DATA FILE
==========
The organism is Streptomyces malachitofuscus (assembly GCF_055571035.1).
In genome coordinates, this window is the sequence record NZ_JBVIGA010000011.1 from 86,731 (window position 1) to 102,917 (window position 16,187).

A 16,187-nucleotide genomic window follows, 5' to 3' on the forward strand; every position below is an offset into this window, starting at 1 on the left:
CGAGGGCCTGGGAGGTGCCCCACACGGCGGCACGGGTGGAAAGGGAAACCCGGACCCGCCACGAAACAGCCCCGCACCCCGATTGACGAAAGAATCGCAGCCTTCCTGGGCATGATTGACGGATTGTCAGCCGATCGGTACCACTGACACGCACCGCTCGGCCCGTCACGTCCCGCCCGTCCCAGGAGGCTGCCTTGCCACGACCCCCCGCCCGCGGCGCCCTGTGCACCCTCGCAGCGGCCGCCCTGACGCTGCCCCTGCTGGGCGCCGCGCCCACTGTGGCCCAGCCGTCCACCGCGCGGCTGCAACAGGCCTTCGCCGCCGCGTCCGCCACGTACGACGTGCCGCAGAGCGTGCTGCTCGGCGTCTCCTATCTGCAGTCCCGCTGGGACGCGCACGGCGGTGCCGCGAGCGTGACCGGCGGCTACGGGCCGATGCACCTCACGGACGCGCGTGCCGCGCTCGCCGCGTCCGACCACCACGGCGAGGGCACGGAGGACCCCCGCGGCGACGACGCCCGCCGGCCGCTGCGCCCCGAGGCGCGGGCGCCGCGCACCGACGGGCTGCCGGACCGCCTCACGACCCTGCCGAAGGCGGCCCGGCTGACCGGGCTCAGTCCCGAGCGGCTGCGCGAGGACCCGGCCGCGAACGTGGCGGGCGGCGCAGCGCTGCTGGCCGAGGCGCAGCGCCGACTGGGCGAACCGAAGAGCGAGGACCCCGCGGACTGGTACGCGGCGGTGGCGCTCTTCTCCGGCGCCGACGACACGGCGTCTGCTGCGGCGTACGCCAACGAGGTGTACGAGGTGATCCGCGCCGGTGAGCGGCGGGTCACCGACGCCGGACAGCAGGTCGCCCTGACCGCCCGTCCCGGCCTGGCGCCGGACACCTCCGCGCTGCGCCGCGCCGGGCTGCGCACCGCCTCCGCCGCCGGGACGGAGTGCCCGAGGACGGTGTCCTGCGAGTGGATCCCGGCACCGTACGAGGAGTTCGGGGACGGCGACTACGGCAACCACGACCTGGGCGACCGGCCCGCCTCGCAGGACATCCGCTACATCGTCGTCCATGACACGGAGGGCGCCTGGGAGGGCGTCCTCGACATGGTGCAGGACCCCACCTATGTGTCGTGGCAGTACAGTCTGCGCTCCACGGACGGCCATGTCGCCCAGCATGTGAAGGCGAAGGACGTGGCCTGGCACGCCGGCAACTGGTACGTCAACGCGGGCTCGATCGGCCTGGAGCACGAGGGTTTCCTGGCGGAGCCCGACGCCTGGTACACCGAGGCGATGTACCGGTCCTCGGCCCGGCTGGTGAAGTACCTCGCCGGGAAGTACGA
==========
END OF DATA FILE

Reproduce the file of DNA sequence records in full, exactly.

The organism is Streptomyces malachitofuscus (assembly GCF_055571035.1).
In genome coordinates, this window is the sequence record NZ_JBVIGA010000011.1 from 86,731 (window position 1) to 102,917 (window position 16,187).

A 16,187-nucleotide genomic window follows, 5' to 3' on the forward strand; every position below is an offset into this window, starting at 1 on the left:
CGAGGGCCTGGGAGGTGCCCCACACGGCGGCACGGGTGGAAAGGGAAACCCGGACCCGCCACGAAACAGCCCCGCACCCCGATTGACGAAAGAATCGCAGCCTTCCTGGGCATGATTGACGGATTGTCAGCCGATCGGTACCACTGACACGCACCGCTCGGCCCGTCACGTCCCGCCCGTCCCAGGAGGCTGCCTTGCCACGACCCCCCGCCCGCGGCGCCCTGTGCACCCTCGCAGCGGCCGCCCTGACGCTGCCCCTGCTGGGCGCCGCGCCCACTGTGGCCCAGCCGTCCACCGCGCGGCTGCAACAGGCCTTCGCCGCCGCGTCCGCCACGTACGACGTGCCGCAGAGCGTGCTGCTCGGCGTCTCCTATCTGCAGTCCCGCTGGGACGCGCACGGCGGTGCCGCGAGCGTGACCGGCGGCTACGGGCCGATGCACCTCACGGACGCGCGTGCCGCGCTCGCCGCGTCCGACCACCACGGCGAGGGCACGGAGGACCCCCGCGGCGACGACGCCCGCCGGCCGCTGCGCCCCGAGGCGCGGGCGCCGCGCACCGACGGGCTGCCGGACCGCCTCACGACCCTGCCGAAGGCGGCCCGGCTGACCGGGCTCAGTCCCGAGCGGCTGCGCGAGGACCCGGCCGCGAACGTGGCGGGCGGCGCAGCGCTGCTGGCCGAGGCGCAGCGCCGACTGGGCGAACCGAAGAGCGAGGACCCCGCGGACTGGTACGCGGCGGTGGCGCTCTTCTCCGGCGCCGACGACACGGCGTCTGCTGCGGCGTACGCCAACGAGGTGTACGAGGTGATCCGCGCCGGTGAGCGGCGGGTCACCGACGCCGGACAGCAGGTCGCCCTGACCGCCCGTCCCGGCCTGGCGCCGGACACCTCCGCGCTGCGCCGCGCCGGGCTGCGCACCGCCTCCGCCGCCGGGACGGAGTGCCCGAGGACGGTGTCCTGCGAGTGGATCCCGGCACCGTACGAGGAGTTCGGGGACGGCGACTACGGCAACCACGACCTGGGCGACCGGCCCGCCTCGCAGGACATCCGCTACATCGTCGTCCATGACACGGAGGGCGCCTGGGAGGGCGTCCTCGACATGGTGCAGGACCCCACCTATGTGTCGTGGCAGTACAGTCTGCGCTCCACGGACGGCCATGTCGCCCAGCATGTGAAGGCGAAGGACGTGGCCTGGCACGCCGGCAACTGGTACGTCAACGCGGGCTCGATCGGCCTGGAGCACGAGGGTTTCCTGGCGGAGCCCGACGCCTGGTACACCGAGGCGATGTACCGGTCCTCGGCCCGGCTGGTGAAGTACCTCGCCGGGAAGTACGA